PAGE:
Bag in box packaging is an eye-catching in store advertising medium that can help attract new target groups. Compared to a wine bottle label for example, bag in box wine packaging provides a much larger communication area and can act as a billboard for the brand on shelf.   Numerous printing and finishing processes are available to complete a standard or premium look: from single-colour flexographic to six-colour offset printing; matt, gloss or UV varnish or a ombination; gold and silver inks; pigments, holograms and embossed films; the options are endless.

Boxes don’t have to look like boxes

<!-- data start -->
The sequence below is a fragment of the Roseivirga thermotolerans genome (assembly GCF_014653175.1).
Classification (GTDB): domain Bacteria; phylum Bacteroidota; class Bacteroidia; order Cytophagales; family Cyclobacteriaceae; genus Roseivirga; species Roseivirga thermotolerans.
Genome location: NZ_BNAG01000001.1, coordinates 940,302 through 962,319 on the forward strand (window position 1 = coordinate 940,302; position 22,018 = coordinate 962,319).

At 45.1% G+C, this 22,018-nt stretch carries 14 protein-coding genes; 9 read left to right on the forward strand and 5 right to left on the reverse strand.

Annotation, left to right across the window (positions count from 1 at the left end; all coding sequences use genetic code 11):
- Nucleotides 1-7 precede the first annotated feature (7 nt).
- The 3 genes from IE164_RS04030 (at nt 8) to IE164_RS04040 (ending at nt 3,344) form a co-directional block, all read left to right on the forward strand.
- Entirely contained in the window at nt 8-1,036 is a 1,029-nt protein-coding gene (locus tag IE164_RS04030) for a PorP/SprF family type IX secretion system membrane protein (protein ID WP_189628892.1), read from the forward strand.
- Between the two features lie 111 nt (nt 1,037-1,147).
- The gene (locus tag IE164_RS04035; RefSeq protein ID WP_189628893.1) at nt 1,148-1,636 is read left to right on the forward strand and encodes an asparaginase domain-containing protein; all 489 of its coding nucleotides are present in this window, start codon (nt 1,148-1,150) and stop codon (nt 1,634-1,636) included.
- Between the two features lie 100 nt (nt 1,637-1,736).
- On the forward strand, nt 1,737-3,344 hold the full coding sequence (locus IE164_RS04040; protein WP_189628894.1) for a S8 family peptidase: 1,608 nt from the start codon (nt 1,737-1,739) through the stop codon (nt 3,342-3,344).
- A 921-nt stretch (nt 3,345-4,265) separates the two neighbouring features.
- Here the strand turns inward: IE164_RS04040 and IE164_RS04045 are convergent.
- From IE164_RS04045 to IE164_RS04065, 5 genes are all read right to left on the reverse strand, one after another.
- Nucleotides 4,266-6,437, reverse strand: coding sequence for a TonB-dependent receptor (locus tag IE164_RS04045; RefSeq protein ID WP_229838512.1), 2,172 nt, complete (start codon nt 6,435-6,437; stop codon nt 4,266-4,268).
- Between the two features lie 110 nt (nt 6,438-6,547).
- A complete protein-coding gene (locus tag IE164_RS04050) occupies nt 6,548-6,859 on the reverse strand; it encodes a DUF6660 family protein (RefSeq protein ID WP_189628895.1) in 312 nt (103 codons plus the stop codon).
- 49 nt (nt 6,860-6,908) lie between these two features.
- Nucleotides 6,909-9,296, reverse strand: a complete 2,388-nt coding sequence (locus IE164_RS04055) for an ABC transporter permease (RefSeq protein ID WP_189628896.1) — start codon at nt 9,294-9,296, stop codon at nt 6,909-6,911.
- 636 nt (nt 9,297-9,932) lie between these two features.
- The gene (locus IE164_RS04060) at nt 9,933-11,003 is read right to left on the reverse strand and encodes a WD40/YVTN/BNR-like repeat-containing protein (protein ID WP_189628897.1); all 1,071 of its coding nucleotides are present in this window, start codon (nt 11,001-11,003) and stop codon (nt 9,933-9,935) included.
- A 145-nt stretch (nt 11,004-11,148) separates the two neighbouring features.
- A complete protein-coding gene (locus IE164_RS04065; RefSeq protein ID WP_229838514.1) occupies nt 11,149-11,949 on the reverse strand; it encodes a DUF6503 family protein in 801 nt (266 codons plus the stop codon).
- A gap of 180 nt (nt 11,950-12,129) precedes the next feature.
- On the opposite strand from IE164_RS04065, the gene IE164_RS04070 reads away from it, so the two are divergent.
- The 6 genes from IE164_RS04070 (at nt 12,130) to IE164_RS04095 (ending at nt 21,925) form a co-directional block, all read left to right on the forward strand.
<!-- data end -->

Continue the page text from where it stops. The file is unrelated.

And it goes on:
Although the original wine box was a classic cuboid, a range of design features such as elliptical curves, edge curves and contour cutting can all be used to enhance the appeal of bag in box packaging. Going one step further, decorative cardboard sleeves can offer consumers an even more unconventional unboxing experience. Sleeves can be printed with graphics that reflect the type of filling, and machine-glued to the primary packaging to be 'peeled off' by the consumer at home. Preglued flaps and booklets can also be built into a bag in box design, further increasing the surface area available for communication or consumer education about the filling. This means mandatory listings of ingredients and storage instructions can be executed without spoiling the overall aesthetics of the packaging. Another exciting way to highlight products on shelf is to give bag in box packaging an attention-grabbing 3D look. This is achieved with an extra layer of cardboard over the primary packaging, which can add incredible visual depth. None of these external design features affect the filling process.